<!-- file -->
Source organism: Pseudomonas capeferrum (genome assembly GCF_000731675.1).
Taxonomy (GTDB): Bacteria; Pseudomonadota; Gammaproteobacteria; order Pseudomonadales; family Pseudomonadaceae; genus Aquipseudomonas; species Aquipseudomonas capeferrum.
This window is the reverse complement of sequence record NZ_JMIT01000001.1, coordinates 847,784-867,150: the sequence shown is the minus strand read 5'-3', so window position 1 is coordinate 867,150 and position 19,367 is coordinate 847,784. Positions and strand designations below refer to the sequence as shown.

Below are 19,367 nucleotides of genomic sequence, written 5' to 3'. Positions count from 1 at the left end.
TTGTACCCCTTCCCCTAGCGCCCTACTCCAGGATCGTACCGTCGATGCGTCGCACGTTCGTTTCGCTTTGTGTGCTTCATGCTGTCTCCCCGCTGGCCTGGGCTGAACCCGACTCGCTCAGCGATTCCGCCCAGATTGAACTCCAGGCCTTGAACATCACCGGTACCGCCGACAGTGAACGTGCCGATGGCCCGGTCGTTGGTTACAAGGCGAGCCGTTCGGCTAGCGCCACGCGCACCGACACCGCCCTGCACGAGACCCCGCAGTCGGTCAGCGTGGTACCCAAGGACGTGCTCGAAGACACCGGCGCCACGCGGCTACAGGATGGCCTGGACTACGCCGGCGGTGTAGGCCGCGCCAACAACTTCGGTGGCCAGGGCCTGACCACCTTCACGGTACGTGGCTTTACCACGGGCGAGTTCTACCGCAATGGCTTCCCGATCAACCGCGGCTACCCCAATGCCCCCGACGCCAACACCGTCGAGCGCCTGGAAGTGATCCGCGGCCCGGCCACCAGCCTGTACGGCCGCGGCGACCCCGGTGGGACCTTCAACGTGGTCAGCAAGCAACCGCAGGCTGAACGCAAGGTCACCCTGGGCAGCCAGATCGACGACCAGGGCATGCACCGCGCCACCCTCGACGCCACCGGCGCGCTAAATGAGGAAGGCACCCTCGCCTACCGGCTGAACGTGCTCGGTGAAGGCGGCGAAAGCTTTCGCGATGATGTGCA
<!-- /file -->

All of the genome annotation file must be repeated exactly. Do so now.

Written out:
Source organism: Pseudomonas capeferrum (genome assembly GCF_000731675.1).
Taxonomy (GTDB): Bacteria; Pseudomonadota; Gammaproteobacteria; order Pseudomonadales; family Pseudomonadaceae; genus Aquipseudomonas; species Aquipseudomonas capeferrum.
This window is the reverse complement of sequence record NZ_JMIT01000001.1, coordinates 847,784-867,150: the sequence shown is the minus strand read 5'-3', so window position 1 is coordinate 867,150 and position 19,367 is coordinate 847,784. Positions and strand designations below refer to the sequence as shown.

Below are 19,367 nucleotides of genomic sequence, written 5' to 3'. Positions count from 1 at the left end.
TTGTACCCCTTCCCCTAGCGCCCTACTCCAGGATCGTACCGTCGATGCGTCGCACGTTCGTTTCGCTTTGTGTGCTTCATGCTGTCTCCCCGCTGGCCTGGGCTGAACCCGACTCGCTCAGCGATTCCGCCCAGATTGAACTCCAGGCCTTGAACATCACCGGTACCGCCGACAGTGAACGTGCCGATGGCCCGGTCGTTGGTTACAAGGCGAGCCGTTCGGCTAGCGCCACGCGCACCGACACCGCCCTGCACGAGACCCCGCAGTCGGTCAGCGTGGTACCCAAGGACGTGCTCGAAGACACCGGCGCCACGCGGCTACAGGATGGCCTGGACTACGCCGGCGGTGTAGGCCGCGCCAACAACTTCGGTGGCCAGGGCCTGACCACCTTCACGGTACGTGGCTTTACCACGGGCGAGTTCTACCGCAATGGCTTCCCGATCAACCGCGGCTACCCCAATGCCCCCGACGCCAACACCGTCGAGCGCCTGGAAGTGATCCGCGGCCCGGCCACCAGCCTGTACGGCCGCGGCGACCCCGGTGGGACCTTCAACGTGGTCAGCAAGCAACCGCAGGCTGAACGCAAGGTCACCCTGGGCAGCCAGATCGACGACCAGGGCATGCACCGCGCCACCCTCGACGCCACCGGCGCGCTAAATGAGGAAGGCACCCTCGCCTACCGGCTGAACGTGCTCGGTGAAGGCGGCGAAAGCTTTCGCGATGATGTGCA